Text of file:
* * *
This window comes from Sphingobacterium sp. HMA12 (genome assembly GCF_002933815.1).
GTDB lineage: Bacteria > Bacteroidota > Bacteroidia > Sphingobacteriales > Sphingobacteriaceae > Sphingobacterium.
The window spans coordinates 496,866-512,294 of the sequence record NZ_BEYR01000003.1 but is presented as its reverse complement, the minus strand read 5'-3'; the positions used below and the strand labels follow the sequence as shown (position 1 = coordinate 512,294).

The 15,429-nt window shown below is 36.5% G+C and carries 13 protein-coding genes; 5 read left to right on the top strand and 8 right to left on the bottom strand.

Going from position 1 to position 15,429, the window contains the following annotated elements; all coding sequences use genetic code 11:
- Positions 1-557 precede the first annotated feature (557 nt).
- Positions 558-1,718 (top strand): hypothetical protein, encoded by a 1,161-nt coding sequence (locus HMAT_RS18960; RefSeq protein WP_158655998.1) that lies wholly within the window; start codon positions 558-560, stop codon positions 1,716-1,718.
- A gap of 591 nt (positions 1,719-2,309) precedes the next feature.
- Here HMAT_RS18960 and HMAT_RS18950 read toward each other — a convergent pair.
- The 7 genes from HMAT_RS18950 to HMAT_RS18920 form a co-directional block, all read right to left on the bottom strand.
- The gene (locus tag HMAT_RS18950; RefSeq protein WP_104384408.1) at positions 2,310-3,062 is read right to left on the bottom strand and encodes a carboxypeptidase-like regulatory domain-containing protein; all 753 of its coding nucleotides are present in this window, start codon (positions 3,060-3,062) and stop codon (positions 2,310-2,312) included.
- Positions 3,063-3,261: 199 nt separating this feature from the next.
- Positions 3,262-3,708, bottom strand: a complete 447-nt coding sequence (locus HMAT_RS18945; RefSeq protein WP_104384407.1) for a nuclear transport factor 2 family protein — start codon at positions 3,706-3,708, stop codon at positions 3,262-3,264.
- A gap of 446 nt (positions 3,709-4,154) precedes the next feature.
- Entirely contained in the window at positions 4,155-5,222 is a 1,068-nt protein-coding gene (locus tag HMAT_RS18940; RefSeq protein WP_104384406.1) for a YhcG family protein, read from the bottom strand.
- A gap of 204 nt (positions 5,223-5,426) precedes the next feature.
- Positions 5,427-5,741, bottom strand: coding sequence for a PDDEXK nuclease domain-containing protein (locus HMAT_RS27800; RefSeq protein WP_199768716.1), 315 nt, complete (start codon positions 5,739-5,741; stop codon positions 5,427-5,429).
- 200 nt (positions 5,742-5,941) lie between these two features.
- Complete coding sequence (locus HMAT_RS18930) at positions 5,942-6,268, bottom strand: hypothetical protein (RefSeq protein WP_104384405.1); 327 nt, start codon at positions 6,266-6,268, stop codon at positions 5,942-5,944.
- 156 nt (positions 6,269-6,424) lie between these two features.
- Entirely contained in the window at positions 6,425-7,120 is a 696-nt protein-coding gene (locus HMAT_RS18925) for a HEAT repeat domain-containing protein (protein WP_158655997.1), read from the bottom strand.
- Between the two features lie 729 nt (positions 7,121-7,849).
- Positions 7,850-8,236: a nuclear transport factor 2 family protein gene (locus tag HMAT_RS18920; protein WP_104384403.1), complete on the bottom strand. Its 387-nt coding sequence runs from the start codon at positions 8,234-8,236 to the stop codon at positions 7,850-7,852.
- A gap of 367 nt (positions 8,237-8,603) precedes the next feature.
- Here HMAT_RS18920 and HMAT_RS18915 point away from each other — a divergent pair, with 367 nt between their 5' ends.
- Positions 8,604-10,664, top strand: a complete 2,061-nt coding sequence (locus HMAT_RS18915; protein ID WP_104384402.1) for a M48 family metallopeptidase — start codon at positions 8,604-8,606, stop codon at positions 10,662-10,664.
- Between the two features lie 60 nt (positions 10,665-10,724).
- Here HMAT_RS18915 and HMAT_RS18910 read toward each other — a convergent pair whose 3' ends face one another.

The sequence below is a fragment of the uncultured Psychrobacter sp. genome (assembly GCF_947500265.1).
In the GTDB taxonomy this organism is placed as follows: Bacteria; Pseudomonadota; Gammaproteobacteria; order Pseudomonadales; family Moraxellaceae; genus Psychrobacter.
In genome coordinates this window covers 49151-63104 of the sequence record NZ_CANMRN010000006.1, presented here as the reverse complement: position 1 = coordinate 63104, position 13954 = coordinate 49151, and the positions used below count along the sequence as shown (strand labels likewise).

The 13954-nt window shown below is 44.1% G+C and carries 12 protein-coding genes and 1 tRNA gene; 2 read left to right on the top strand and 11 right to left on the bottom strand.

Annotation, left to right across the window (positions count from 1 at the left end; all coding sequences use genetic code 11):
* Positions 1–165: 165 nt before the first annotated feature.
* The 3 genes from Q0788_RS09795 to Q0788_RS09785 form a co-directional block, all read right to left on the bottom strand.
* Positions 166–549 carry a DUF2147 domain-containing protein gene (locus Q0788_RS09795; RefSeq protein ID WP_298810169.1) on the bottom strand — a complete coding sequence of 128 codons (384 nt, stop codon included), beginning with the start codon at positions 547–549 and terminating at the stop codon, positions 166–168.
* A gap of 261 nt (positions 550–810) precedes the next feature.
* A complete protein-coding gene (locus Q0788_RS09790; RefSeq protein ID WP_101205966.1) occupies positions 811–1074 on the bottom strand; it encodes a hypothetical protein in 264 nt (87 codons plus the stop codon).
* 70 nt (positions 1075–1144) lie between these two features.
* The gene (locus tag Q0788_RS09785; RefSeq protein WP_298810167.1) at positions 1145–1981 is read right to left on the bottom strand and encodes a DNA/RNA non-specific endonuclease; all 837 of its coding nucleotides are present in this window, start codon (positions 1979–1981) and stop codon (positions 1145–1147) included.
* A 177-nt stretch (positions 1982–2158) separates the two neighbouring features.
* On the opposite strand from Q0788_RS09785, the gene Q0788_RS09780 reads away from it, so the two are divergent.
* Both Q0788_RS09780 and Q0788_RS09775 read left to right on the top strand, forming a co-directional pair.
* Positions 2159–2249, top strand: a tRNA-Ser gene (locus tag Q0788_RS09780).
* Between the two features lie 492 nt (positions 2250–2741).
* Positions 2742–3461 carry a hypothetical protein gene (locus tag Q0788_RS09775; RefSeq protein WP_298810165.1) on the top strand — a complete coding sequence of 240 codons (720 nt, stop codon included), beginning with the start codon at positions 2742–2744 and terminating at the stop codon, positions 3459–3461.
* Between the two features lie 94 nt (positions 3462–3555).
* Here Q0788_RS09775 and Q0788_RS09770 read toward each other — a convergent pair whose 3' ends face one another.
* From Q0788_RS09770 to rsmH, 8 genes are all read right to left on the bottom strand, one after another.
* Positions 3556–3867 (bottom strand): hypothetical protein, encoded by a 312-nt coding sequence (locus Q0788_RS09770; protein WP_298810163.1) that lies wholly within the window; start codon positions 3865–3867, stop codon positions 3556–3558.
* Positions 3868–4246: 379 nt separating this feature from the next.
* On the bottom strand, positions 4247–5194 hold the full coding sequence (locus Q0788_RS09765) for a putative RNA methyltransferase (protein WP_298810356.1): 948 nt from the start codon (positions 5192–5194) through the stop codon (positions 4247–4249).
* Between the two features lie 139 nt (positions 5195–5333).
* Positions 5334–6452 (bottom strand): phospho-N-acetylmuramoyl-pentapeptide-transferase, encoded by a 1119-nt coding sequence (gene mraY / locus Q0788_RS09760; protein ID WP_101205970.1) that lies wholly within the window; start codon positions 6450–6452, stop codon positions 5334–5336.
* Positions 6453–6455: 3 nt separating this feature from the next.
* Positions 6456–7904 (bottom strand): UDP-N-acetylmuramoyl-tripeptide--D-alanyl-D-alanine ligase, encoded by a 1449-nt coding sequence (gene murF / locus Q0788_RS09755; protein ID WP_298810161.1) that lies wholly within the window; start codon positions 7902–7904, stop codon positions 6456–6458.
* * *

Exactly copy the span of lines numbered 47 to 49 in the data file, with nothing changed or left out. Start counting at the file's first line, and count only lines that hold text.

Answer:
* Between the two features lie 94 nt (positions 3462–3555).
* Here Q0788_RS09775 and Q0788_RS09770 read toward each other — a convergent pair whose 3' ends face one another.
* From Q0788_RS09770 to rsmH, 8 genes are all read right to left on the bottom strand, one after another.